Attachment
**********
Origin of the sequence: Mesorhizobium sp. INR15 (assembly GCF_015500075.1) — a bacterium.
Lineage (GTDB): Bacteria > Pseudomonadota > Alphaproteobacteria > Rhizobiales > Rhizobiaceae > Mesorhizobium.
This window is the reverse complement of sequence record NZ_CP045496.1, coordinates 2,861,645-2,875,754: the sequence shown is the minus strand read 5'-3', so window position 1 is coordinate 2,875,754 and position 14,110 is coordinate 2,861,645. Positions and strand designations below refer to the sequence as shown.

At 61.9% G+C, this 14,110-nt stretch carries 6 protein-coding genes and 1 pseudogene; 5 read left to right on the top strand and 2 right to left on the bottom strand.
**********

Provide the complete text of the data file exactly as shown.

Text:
Origin of the sequence: Mesorhizobium sp. INR15 (assembly GCF_015500075.1) — a bacterium.
Lineage (GTDB): Bacteria > Pseudomonadota > Alphaproteobacteria > Rhizobiales > Rhizobiaceae > Mesorhizobium.
This window is the reverse complement of sequence record NZ_CP045496.1, coordinates 2,861,645-2,875,754: the sequence shown is the minus strand read 5'-3', so window position 1 is coordinate 2,875,754 and position 14,110 is coordinate 2,861,645. Positions and strand designations below refer to the sequence as shown.

At 61.9% G+C, this 14,110-nt stretch carries 6 protein-coding genes and 1 pseudogene; 5 read left to right on the top strand and 2 right to left on the bottom strand.